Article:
I think @West is bang on the money here. Its up to individuals if they respond or not although I’m surprised sometimes how altruistic people are with their time, especially if the original poster is clearly taking advantage.

Couldn’t we have a ‘sticky thread’ on the forum with some guidelines and rules for noobs and general forum etiquette?

I feel everyone on here is probably getting a bit tired of the same sorts of queries every week.

p.s. I guess this could be part of the FAQ, but it appears most people tend not to read this :-/

I enjoy helping others learn but posts that start with “fix this for me” usually turn me off to helping. I really wish some of the new users would read the wiki tutorials and ebooks. It’s such a great way to learn and when you get stuck ask a specific question.

I know when I was new to lua I asked some pretty stupid question but I always tried to ask a very specific question. I think thats the main difference in people that are trying to learn vs do my homework.

I hope I didn’t give the wrong impression with this post. It doesn’t bother me one way or the other if I completly write a program for someone who asked a question even though I know they don’t want to write it themselves. I’m retired, so it gives me something to do while I’m watching TV. But what I’m trying to accomplish is to make it as easy as possible for them to find the answers themselves before asking. Searching the forum for an answer isn’t as easy as it sounds, especially for newbies. And we can’t make them read the tutorials. So I’m not sure what else can be done.

@dave1707: I don’t think anybody got the wrong impression from you. The truth is, it really shouldn’t matter if you are watching TV all day or if you are out fighting crime, vigilante-style. You are still a person, and it is unfair for others to treat you (or anyone else) like a code-faucet that they can just turn on and fill up their homework bucket. Especially when they are rude, and feel entitled to it.

EDIT: Also, we probably can’t do anything about it. I’ve seen this happen, over time, to 100% of programming related internet forums I’ve been a part of.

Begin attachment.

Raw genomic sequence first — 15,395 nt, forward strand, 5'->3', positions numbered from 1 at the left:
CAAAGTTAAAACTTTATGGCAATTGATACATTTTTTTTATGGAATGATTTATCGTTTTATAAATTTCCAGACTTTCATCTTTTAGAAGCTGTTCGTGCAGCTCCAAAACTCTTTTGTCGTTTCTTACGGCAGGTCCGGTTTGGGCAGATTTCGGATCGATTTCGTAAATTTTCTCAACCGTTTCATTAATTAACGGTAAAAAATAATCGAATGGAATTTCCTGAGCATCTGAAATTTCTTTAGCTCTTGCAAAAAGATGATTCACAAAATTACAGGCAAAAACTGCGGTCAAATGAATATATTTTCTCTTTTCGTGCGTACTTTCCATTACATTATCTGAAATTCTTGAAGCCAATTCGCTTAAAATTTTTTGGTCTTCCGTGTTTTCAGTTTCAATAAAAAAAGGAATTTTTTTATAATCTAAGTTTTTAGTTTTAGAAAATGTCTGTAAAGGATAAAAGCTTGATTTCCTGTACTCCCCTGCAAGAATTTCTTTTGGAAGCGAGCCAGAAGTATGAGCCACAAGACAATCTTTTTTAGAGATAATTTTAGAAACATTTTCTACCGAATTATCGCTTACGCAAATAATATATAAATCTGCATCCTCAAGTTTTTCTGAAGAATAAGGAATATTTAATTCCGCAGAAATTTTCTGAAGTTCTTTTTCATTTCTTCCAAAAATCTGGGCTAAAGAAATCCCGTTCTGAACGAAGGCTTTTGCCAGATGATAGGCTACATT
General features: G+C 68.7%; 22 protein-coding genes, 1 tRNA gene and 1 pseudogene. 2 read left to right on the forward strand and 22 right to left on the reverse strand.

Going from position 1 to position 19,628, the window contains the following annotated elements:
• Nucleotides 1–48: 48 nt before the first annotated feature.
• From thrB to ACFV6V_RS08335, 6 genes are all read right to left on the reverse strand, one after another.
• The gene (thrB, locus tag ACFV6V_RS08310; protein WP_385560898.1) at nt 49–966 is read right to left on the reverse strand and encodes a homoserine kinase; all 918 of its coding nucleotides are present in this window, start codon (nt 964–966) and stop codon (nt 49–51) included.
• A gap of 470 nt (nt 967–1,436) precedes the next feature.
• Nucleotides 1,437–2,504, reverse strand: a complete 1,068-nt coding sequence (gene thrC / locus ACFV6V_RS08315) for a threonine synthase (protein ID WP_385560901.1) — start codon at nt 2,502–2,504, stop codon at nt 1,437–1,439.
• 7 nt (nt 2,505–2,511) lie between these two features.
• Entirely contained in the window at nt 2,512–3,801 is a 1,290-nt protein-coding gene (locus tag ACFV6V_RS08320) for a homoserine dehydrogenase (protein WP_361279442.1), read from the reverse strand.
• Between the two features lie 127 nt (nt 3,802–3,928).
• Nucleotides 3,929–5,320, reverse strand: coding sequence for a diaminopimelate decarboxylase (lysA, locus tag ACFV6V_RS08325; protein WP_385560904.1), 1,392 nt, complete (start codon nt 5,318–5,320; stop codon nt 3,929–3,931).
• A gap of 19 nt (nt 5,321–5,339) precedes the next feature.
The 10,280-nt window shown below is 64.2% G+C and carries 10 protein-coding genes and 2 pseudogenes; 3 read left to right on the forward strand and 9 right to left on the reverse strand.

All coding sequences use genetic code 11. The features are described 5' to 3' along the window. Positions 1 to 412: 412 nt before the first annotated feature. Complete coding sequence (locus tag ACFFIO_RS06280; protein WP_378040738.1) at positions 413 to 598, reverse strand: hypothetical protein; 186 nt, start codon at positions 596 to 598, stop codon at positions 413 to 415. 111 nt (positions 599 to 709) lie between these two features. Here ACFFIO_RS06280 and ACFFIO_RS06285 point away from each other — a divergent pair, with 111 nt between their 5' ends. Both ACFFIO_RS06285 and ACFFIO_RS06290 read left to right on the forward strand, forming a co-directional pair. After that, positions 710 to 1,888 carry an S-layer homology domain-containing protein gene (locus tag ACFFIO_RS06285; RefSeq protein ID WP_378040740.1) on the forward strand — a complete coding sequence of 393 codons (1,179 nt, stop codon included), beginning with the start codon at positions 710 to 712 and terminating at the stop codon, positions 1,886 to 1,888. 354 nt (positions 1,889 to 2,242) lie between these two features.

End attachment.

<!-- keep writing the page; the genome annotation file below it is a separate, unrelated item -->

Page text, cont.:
You guys are right. They won’t read the FAQ. They won’t read sticky posts. They won’t read tutorials (or even look for them). And even worse, admonishing them usually a) causes them to leave (which is fine, unless the requester is genuinely looking for help, but has issues like a language barrier or whatever), or b) turns them into trolls (never good)…

I think, if when people make entitled-sounding requests, the best thing would be for them to be completely ignored. For example:

"I need the codes for making my awesome RPG".


"Why won't somebody give me the codes? It's been like 2 minutes already!!!!1!"



"I'm trying to make an RPG, but I can't figure out how to make my guy move! Here's my code so far: <code and stuff>"

@dave1707 answers because he is a great dude

I would hope eventually that the people who aren’t getting their questions answered would get the point.

To be honest, I dont think there’s much of a substitute for a bit of hard graft in respect to learning (maybe its an old fashioned way of thinking on my part!).

I remember when I started learning Codea there was er… nothing - only the examples that came with it and the forum was in its infancy. Now newbies have the Wiki, @Ignatz / @Reefwing / @Jmv38 / @Andrew_Stacey tutorials , the Codea Community code repo - which are awesome resources for everyone including beginners. So there really is less of an excuse for people not to attempt to try stuff out themselves.

As the old adage goes: “Give a man a fish, and you feed him for a day; show him how to catch fish, and you feed him for a lifetime”

Blimey, I really sound like an old fart. :wink:

@andymac3d: It seems like the more abundant the fish, the less people actually want to work for them…

@toadkick - we need to lace the fish with arsenic :wink:

@andymac3d, remind me not to fish with you, lol